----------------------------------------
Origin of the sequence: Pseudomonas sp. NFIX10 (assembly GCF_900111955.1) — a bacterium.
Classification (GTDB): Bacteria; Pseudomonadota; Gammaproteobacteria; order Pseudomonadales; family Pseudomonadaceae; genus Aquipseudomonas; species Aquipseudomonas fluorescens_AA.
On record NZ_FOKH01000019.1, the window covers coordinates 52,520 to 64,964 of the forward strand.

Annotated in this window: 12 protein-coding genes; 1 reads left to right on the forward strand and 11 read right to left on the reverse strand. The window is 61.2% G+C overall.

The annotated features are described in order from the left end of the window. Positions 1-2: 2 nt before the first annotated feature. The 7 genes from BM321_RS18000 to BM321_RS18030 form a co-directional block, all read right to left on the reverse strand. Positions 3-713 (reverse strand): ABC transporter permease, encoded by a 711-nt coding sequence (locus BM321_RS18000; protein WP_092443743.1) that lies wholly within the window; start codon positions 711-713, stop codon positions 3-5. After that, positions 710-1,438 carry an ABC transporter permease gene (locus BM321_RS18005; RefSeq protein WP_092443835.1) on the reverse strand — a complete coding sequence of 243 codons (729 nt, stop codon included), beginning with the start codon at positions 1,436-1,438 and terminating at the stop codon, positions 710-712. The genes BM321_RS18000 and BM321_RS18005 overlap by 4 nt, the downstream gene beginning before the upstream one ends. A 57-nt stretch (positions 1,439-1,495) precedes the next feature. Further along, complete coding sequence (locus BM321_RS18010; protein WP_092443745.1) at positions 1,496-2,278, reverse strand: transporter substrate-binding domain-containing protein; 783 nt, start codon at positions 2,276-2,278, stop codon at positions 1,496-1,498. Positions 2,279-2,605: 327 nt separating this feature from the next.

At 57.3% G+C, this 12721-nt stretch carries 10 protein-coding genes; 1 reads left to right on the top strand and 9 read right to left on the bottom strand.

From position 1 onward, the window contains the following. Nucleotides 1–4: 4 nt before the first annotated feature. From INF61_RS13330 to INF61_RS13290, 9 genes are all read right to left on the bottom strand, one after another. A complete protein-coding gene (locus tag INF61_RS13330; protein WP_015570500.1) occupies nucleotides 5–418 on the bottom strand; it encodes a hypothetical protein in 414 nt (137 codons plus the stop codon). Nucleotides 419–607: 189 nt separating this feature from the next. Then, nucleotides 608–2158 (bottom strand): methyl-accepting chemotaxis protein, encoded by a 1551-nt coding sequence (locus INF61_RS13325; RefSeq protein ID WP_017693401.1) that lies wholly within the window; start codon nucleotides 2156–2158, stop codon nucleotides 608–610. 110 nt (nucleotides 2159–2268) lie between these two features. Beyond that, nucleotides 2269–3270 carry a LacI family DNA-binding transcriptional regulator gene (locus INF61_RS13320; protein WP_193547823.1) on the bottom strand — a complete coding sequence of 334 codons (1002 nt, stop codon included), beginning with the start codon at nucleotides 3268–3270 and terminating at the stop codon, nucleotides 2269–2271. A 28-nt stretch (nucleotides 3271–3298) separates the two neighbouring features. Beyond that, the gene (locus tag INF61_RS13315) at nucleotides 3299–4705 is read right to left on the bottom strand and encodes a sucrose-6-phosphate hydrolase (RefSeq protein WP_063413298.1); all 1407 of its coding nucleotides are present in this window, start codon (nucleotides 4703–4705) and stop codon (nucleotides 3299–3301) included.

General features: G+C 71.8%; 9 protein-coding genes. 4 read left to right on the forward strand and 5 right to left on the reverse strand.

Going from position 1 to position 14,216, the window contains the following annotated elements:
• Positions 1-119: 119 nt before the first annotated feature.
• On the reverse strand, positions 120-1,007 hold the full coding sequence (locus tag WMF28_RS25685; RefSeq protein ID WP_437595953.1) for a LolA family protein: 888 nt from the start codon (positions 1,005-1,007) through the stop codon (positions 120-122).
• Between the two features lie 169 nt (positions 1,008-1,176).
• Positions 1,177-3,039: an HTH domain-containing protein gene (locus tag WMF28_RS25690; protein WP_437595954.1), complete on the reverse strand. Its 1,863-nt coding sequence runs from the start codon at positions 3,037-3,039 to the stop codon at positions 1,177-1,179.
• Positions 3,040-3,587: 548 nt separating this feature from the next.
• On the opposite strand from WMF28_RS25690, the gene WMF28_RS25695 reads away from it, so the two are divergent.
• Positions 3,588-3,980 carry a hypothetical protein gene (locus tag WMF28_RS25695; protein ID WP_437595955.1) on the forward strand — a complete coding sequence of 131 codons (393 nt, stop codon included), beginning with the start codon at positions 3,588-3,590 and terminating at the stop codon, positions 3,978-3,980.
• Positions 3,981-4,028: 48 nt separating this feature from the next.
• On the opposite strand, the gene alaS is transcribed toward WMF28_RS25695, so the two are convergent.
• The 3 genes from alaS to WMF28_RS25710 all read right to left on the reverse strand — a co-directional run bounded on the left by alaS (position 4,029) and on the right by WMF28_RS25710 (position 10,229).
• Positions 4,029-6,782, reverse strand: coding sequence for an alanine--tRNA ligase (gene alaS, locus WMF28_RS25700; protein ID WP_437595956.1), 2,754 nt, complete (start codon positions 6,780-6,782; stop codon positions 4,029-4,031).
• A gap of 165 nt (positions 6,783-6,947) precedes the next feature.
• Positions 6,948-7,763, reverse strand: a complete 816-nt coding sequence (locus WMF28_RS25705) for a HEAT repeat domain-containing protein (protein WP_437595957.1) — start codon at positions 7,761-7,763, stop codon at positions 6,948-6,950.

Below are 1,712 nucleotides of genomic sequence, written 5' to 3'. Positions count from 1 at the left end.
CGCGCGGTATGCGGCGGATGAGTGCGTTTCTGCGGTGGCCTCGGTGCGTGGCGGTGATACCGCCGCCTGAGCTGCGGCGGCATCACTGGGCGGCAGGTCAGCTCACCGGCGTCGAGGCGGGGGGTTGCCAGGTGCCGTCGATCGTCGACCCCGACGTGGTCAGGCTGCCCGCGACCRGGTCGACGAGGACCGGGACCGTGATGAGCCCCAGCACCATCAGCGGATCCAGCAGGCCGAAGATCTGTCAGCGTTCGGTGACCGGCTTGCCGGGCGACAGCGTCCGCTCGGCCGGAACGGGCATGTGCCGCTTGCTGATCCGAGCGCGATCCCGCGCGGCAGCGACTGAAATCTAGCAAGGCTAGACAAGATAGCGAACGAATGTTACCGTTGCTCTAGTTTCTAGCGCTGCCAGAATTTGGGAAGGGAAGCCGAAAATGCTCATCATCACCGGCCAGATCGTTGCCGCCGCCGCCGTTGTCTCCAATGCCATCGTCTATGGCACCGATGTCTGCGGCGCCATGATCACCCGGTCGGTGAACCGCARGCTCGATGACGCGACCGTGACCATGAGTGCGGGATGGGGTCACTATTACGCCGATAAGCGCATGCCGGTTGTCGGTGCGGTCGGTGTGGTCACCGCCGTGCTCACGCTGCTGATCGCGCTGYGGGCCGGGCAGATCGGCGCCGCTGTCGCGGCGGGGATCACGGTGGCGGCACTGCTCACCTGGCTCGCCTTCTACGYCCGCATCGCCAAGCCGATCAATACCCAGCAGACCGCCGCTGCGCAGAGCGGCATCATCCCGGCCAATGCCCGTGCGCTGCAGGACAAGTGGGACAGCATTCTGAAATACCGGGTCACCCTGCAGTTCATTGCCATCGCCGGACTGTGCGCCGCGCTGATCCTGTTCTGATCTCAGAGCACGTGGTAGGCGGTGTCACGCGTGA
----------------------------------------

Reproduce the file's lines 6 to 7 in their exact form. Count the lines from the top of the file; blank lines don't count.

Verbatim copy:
At 57.3% G+C, this 12721-nt stretch carries 10 protein-coding genes; 1 reads left to right on the top strand and 9 read right to left on the bottom strand.

From position 1 onward, the window contains the following. Nucleotides 1–4: 4 nt before the first annotated feature. From INF61_RS13330 to INF61_RS13290, 9 genes are all read right to left on the bottom strand, one after another. A complete protein-coding gene (locus tag INF61_RS13330; protein WP_015570500.1) occupies nucleotides 5–418 on the bottom strand; it encodes a hypothetical protein in 414 nt (137 codons plus the stop codon). Nucleotides 419–607: 189 nt separating this feature from the next. Then, nucleotides 608–2158 (bottom strand): methyl-accepting chemotaxis protein, encoded by a 1551-nt coding sequence (locus INF61_RS13325; RefSeq protein ID WP_017693401.1) that lies wholly within the window; start codon nucleotides 2156–2158, stop codon nucleotides 608–610. 110 nt (nucleotides 2159–2268) lie between these two features. Beyond that, nucleotides 2269–3270 carry a LacI family DNA-binding transcriptional regulator gene (locus INF61_RS13320; protein WP_193547823.1) on the bottom strand — a complete coding sequence of 334 codons (1002 nt, stop codon included), beginning with the start codon at nucleotides 3268–3270 and terminating at the stop codon, nucleotides 2269–2271. A 28-nt stretch (nucleotides 3271–3298) separates the two neighbouring features. Beyond that, the gene (locus tag INF61_RS13315) at nucleotides 3299–4705 is read right to left on the bottom strand and encodes a sucrose-6-phosphate hydrolase (RefSeq protein WP_063413298.1); all 1407 of its coding nucleotides are present in this window, start codon (nucleotides 4703–4705) and stop codon (nucleotides 3299–3301) included.